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So Many People, So Many Cars

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Seven years ago, Shanghai -- China's most populous city and historically one of its least car-friendly -- began banning bicycles on many of its largest thoroughfares, to better facilitate the passage of motor vehicle traffic, including the metropolis' burgeoning fleet of private cars. Though little noted in the West, it was an event of great symbolic meaning, and one that depressed me heavily. For it had finally become official: China, the bicycle-based society envisioned by Mao Tse-Tung in 1949, as the world's largest cycling nation, had gone car crazy, just as the automobile industry and the United States' Chamber of Commerce always hoped it would.

For a liberal, do-gooder car lover, who'll hop on his bike every couple of days -- in fine weather only, mind you, downhill routes preferred -- and manage to feel surprisingly virtuous about it, it was tempting to bemoan this development, though even it wouldn't prepare me for what was coming: China overtook the United States as the world's largest consumer of new automobiles a couple years back, and we ain't seen nothing yet.

While the withdrawal of government stimuli and sensible curbs on sales in traffic-paralyzed Beijing are expected to slow the Chinese auto sales fire, the 20 million new cars that carmakers expect to ship there for 2011 will easily dwarf the 12 million cars analysts seem to think we'll consume in the U.S., the world's former largest car market, if our economy's recovery continues. A silver lining for automotive nationalists: American brands are selling more and more in China-- albeit locally assembled, in most instances, with Chinese partners, so few U.S. jobs are involved. Nonetheless GM volume in China was up 29 percent to 2.35 million units last year, with Buick sales in this faraway and ancient land again exceeding those at home. Meanwhile, Ford predicts that 70 percent of its growth in the next ten years will come from Asia and Africa.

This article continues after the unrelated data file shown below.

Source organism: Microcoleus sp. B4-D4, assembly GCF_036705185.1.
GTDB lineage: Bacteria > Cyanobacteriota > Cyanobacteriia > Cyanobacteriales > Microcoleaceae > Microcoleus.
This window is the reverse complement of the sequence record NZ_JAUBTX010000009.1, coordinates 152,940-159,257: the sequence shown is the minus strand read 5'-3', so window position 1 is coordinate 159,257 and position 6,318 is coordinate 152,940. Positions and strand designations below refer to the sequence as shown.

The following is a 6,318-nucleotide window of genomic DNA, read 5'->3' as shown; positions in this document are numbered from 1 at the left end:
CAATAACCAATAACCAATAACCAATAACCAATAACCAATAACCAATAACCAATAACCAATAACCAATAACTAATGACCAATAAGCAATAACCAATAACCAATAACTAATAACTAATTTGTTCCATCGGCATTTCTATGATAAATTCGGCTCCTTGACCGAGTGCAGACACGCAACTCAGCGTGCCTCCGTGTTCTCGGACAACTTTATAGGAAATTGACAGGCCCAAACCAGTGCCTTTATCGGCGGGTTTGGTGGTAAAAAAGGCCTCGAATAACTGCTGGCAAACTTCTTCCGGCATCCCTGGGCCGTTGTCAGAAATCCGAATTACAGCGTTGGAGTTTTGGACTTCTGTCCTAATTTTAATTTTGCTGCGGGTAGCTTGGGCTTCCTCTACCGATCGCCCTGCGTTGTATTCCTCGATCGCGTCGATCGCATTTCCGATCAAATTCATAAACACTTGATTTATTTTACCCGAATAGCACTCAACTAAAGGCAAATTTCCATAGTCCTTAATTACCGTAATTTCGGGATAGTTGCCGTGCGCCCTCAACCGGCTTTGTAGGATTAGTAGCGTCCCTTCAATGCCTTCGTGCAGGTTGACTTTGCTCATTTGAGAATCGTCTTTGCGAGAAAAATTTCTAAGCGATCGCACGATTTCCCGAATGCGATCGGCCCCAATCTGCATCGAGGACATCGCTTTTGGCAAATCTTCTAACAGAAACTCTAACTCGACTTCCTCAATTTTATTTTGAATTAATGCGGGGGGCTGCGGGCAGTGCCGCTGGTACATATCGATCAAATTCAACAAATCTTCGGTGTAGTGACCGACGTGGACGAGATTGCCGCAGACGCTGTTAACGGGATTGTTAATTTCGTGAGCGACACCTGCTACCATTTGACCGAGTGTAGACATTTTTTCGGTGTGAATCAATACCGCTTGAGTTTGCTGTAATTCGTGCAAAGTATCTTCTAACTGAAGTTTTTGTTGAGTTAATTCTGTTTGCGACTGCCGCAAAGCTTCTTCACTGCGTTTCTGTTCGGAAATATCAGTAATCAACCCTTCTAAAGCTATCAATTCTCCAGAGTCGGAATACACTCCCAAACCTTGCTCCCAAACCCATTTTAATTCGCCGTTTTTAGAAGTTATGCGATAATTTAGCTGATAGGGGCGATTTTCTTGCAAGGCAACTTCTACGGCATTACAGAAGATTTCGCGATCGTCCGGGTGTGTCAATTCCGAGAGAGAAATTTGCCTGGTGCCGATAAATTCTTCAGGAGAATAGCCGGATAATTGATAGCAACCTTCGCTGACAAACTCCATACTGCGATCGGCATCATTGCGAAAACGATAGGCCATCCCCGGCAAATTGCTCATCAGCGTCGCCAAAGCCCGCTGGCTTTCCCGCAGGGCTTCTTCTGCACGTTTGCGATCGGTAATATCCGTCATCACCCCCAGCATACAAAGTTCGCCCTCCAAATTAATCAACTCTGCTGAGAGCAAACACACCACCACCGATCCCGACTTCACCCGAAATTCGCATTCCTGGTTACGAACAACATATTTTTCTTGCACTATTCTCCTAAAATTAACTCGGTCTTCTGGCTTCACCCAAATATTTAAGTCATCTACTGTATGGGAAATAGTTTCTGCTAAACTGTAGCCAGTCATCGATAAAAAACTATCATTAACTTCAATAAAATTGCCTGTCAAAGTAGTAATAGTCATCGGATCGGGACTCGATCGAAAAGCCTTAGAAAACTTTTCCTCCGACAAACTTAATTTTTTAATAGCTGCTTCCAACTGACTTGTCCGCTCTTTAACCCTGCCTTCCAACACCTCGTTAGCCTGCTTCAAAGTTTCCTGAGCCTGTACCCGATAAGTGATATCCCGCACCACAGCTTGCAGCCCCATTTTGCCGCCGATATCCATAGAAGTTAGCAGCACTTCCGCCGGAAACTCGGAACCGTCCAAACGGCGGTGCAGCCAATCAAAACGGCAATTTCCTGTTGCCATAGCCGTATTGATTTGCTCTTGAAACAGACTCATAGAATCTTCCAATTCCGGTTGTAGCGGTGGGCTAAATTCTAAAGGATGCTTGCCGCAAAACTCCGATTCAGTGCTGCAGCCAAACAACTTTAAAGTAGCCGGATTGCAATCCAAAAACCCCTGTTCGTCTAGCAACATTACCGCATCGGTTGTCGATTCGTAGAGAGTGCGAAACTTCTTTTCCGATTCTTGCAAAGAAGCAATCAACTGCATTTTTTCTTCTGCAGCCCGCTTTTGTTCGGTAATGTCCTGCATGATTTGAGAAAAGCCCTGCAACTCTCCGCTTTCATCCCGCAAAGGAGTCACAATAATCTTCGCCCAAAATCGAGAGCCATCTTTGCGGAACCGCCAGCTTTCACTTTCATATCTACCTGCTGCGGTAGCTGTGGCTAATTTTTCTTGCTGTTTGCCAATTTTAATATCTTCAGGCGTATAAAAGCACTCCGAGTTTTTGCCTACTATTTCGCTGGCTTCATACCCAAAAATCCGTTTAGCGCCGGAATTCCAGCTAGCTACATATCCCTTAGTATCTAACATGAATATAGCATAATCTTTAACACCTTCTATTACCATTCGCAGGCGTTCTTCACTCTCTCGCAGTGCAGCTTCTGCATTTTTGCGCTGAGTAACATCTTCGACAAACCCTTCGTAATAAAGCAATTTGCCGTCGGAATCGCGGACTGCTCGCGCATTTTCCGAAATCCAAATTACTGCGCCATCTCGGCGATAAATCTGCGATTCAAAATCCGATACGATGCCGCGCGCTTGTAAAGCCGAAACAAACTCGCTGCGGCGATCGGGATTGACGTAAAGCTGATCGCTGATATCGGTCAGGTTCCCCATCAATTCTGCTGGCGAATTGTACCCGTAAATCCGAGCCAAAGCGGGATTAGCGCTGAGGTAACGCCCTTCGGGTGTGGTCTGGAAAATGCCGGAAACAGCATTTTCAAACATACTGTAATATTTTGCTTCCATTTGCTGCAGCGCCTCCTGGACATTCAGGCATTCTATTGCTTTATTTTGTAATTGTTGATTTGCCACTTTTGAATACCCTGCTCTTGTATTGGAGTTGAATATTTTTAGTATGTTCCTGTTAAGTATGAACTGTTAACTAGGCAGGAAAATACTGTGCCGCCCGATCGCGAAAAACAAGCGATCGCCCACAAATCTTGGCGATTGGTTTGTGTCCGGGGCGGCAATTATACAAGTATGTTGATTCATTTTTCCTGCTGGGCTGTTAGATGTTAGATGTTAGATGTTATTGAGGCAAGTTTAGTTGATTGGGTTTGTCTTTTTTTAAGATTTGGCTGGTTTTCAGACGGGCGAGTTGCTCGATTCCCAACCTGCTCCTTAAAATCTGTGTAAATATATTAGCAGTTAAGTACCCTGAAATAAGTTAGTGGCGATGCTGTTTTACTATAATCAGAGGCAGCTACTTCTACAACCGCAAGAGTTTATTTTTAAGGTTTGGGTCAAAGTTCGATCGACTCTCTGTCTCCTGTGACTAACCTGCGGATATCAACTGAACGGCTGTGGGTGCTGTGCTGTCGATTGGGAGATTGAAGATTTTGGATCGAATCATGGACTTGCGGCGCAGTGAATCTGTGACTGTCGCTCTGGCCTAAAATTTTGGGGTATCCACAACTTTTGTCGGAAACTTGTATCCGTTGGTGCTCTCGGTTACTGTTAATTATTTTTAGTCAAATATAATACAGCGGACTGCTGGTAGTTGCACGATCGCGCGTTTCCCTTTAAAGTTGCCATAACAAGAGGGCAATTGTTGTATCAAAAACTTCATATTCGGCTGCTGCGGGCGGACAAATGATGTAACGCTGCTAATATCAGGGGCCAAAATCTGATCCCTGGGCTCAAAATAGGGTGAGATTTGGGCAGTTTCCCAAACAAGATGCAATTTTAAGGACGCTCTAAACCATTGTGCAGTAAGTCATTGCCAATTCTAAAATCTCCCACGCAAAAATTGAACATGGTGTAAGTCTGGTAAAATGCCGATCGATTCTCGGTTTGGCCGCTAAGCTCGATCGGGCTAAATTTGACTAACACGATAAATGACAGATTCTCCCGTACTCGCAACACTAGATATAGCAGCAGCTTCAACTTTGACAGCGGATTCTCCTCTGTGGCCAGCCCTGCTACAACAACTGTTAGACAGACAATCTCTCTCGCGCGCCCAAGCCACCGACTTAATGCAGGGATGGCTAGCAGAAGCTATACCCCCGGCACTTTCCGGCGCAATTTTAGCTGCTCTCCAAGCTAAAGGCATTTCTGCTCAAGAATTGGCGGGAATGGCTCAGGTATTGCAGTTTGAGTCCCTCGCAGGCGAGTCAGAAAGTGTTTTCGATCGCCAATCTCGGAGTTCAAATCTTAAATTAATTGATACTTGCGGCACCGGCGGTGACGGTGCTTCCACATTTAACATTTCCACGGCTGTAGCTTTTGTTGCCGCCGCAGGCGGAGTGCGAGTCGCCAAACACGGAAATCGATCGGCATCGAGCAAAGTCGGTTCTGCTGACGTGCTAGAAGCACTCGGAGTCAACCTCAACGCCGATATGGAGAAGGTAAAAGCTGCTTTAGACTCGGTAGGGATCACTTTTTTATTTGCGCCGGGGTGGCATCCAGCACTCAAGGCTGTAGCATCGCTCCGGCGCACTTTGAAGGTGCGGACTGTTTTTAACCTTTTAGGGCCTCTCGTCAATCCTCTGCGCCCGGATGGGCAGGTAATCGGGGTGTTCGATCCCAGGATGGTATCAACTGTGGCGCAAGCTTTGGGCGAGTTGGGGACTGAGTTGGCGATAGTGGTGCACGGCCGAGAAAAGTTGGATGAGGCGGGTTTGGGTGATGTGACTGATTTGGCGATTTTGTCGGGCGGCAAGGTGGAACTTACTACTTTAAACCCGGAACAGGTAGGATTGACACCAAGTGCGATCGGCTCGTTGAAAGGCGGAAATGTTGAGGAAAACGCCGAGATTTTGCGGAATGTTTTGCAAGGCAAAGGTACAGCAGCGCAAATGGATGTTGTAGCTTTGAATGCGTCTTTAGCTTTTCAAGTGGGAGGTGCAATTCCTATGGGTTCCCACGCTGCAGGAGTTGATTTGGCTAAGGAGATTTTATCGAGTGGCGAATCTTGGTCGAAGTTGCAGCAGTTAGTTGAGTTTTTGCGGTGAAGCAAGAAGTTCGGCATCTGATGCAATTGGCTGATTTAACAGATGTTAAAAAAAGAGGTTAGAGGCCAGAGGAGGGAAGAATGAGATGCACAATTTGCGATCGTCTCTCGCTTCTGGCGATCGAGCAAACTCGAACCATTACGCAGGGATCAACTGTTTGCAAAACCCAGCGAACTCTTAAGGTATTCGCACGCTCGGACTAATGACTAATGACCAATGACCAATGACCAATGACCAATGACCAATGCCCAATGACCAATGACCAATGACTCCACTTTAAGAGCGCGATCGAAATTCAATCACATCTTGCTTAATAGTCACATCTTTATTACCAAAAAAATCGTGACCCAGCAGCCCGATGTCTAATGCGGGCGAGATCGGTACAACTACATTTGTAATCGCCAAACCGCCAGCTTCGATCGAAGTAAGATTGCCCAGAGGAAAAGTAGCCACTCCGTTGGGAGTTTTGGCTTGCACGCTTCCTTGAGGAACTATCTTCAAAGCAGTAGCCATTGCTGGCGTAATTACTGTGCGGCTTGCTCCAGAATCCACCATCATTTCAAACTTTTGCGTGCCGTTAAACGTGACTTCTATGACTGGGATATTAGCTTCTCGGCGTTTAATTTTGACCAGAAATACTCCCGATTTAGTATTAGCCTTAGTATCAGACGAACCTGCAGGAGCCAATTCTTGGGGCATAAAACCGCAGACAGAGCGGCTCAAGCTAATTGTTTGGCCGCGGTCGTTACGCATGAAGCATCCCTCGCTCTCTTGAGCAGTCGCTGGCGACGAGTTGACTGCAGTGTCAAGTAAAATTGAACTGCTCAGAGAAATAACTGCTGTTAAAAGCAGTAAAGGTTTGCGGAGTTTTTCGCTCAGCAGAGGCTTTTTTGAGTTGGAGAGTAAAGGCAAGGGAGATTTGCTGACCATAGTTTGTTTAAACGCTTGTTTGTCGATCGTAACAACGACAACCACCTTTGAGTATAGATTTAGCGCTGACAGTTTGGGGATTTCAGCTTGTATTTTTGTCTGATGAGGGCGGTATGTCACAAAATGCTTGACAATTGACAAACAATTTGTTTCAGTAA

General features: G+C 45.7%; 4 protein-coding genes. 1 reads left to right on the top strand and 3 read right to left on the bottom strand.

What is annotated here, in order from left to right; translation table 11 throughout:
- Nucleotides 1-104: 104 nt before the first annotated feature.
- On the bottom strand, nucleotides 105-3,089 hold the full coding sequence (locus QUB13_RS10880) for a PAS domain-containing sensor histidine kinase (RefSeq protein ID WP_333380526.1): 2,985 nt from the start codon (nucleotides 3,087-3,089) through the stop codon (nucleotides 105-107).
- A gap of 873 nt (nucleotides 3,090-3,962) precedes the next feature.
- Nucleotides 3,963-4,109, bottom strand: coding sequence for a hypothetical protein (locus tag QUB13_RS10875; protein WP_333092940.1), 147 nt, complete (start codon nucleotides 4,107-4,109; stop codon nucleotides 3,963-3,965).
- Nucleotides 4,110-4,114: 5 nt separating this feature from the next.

Figures like these, along with the Chinese market's 47 percent sales rise in 2009 or the further 40 percent climb experienced in 2010, are catnip to car manufacturers and financial markets. They don't waste time worrying whether growth is sustainable or advisable or what the implications of such growth might be, much as they didn't worry here in America when we all but abandoned our mass transit systems in favor of private automobiles.

So, while I hate to say it, it's probably best to put aside your dreams of a green future for the world, founded in clean high-speed railways born by societies that don't worship the automobile, the way we have done, to our detriment. Throughout the developing world, it's starting to feel like 1909 and the dawn of the Model T all over again as nation after nation heads down the same road we did, ignoring the past century's worst excesses in areas of air pollution and vehicle safety (but not all of them).

The major difference between now and then is that Ford is joined today by Volkswagen, GM, Toyota, Nissan, Fiat, PSA, Honda, BMW, Hyundai, Daimler and just about everybody else who can find a Chinese manufacturing partner as they slug it out for the opportunity to put each member of the world's largest potential drivers' pool in charge of his or her very own internal combustion engine.